Cannabis has a PR problem. Since the dawn of prohibition, the days of Reefer Madness and into the “Just Say No” era of Nancy Reagan, Americans have been taught marijuana is bad, consuming marijuana is dangerous, and even merely possessing the paraphernalia to consume it is unlawful in many states. Just uttering the word “paraphernalia” creates a negative connotation and leaves most of us with faded memories of some distant headshop playing the Grateful Dead through a murky fog of incense.
While not to discount the colorful, counter-culture history of the marijuana movement, with legalization, the demographics for cannabis consumers are shifting. A growing audience of baby boomers and women are flocking to the cannabis market, looking for alternative ways to deal with a variety of ailments from chronic anxiety and PTSD to arthritis and intractable pain.
These consumers also don’t want to “feel” like they’re doing drugs, and many consumption methods require tools that reflect scenes from Breaking Bad. A few innovative consumption devices take the sketchiness out of consuming cannabis by providing consumers with highly sophisticated technology in place of old-school paraphernalia.
Trading Torches for Technology
Cannabis concentrates have been gaining popularity in the market for several years. Products like wax, shatter, and HCFSE require specialized equipment to consume them properly. “Dabbing,” or vaporizing these cannabis extracts, involves using a torch to heat a glass bucket, titanium nail, or a nectar collector, to a temperature hot enough to vaporize the concentrate. Needless to say, using a torch isn’t the most elegant way to consume cannabis and can turn many people off.
However, besides simple aesthetics, using a torch can result in excessive temperatures that can make certain compounds in cannabis become dangerous. Some compounds in cannabis come from the cyan group, and with hot enough temperatures, they can turn into cyanide. Some terpenes can convert to benzene, a known carcinogen. Likewise, metal nails and tips may contain traces of cadmium or lead, which can be released and inhaled by the heat of the torch.
Providing consumers with an ingenious upgrade, Grenco Science recently introduced the G-Pen Connect. No torch required; the Connect runs on a powerful 850 MaH battery and comes in a hemp case for easy portability. The tank and heating element are made of ceramic, eliminating any concerns over metal contamination, as well as providing a smooth, rich flavor for the consumer.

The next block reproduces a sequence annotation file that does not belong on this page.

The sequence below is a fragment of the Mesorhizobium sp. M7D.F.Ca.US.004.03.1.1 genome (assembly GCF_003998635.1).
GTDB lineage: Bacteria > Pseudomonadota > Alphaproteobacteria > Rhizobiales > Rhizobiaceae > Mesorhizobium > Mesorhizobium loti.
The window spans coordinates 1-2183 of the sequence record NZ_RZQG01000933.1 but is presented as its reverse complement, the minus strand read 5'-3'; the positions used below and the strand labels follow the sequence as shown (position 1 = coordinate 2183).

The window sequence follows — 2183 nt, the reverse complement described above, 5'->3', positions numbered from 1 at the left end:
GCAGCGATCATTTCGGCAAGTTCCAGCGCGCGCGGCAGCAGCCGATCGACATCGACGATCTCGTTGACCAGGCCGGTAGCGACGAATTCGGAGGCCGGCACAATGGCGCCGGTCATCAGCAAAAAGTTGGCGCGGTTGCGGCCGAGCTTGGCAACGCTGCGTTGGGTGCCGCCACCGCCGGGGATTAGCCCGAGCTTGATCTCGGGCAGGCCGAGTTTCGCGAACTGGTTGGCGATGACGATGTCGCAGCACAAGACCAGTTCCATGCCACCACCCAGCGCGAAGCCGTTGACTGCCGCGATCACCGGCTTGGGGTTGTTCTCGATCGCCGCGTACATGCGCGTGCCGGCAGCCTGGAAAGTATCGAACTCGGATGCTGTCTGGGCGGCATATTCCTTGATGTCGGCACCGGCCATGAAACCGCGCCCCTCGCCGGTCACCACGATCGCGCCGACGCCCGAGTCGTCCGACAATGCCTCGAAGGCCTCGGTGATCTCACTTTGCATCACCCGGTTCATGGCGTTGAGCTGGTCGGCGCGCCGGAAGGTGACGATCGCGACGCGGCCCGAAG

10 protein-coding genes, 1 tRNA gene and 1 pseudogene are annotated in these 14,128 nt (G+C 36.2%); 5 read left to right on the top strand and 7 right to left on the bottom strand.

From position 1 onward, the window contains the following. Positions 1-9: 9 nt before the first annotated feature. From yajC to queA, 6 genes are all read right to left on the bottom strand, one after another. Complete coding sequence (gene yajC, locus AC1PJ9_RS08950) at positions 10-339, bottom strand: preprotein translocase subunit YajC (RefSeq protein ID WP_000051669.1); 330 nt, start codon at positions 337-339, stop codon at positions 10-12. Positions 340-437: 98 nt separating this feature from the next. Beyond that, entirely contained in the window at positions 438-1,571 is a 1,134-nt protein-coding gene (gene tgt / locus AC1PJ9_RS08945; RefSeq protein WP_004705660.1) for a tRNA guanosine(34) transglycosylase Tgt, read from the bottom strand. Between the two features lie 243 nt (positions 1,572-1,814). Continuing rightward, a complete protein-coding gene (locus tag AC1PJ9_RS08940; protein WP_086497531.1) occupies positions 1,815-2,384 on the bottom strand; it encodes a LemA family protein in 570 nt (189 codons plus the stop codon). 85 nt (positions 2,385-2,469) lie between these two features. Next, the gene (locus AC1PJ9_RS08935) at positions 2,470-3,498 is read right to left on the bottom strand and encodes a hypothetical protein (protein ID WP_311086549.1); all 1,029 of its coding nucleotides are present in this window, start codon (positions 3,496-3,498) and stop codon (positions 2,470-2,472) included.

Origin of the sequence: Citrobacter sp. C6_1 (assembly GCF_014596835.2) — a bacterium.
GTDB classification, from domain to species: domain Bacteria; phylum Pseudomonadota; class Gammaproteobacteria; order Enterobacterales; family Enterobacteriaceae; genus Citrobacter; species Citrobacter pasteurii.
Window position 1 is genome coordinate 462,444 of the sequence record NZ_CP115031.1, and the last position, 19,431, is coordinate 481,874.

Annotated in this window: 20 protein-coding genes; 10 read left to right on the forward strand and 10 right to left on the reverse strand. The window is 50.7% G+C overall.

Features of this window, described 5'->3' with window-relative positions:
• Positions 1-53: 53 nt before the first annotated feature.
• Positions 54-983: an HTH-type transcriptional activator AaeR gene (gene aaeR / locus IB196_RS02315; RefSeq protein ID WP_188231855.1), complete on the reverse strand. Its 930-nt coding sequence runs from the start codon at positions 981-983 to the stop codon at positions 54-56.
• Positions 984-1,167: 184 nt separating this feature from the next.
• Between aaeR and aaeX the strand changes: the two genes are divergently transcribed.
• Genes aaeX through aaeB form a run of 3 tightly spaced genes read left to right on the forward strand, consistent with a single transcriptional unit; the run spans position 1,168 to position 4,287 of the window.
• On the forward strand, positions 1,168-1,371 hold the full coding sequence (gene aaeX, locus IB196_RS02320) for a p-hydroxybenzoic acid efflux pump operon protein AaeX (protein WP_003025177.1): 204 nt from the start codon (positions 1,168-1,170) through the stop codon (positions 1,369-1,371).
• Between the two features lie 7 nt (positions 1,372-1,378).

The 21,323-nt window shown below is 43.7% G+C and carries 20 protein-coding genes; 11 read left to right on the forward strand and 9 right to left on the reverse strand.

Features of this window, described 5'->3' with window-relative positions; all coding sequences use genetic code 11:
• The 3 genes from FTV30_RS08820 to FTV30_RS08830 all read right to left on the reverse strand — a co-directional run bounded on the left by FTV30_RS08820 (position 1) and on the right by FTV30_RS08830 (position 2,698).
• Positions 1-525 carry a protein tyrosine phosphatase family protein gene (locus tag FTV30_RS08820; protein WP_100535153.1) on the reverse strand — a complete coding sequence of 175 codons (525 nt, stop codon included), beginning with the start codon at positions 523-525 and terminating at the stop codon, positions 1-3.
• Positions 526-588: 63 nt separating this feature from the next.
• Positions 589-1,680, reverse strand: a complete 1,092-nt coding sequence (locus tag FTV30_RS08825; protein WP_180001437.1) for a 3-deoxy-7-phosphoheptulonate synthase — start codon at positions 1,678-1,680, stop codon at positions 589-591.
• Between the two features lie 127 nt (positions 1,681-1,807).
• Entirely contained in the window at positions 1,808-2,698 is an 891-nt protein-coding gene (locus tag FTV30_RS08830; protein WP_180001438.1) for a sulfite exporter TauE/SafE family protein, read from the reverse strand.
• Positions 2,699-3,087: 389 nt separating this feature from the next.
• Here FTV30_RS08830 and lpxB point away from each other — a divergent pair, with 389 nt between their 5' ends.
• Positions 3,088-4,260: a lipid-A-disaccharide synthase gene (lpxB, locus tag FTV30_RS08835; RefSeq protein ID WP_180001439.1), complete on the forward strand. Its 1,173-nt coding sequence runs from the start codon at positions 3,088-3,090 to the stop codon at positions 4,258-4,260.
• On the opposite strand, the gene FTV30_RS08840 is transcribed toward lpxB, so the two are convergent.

With three different voltage settings, there’s no guesswork about temperature. Additionally, without the use of a torch, the G Pen Connect virtually eliminates burn risks and fire hazards, as well.
Recovering from the Vaping Epidemic
We’ve learned from the tobacco industry and decades of research, combusting anything that close to our throat and esophagus can be harmful to the consumer, so for several years, pushing people towards vaping over smoking seemed logical. Yet, with the recent surge in headlines, the vaping epidemic raised legitimate questions about the devices themselves. From the potential of heavy metals to batteries that explode, vaping devices bring rise to several safety concerns.
However, PAX, a well-known name in cannabis vaping technology, recently announced receiving UL 8139 certification for its Era Pro. Amid all the negative PR in vaping, in a recent blog post, the company reaffirmed their commitment to customer safety by stating, “By earning a UL listing, we’re proving to you that we take your safety seriously.”
A rigorous process, the UL certification required eight weeks of testing, as well as auditing the construction of the device, including materials, enclosures, and other parts. Basically, the certification helps protect the consumer against things like rupture, fire, electrolyte leakage, as well as provide consistent, accurate voltages, currents, and temperatures.
Photos courtesy of PAX
A Morphing Industry
Last year, an article from CFN recognized that women were the fastest-growing demographic of cannabis consumers. Additionally, women own 85 percent of the health and wellness market, which is valued at $4.2 trillion. Likewise, seniors over the age of 55, are flocking to the industry, as well. Neither of them wants to use a torch, light up a joint, or otherwise feel like they’re using drug paraphernalia.
As an industry still in its infancy, cannabis and hemp manufacturing standards and regulations are still in development, and much of the industry is experiencing an extreme learning curve. While many manufacturers look for the cheapest parts, suppliers, and materials, only those who take safety, as well as luxury and style into consideration, will survive the test of time.
Technology innovations like PAX and G Pen are leading the way and bringing an air of sophistication and elegance to cannabis consumption.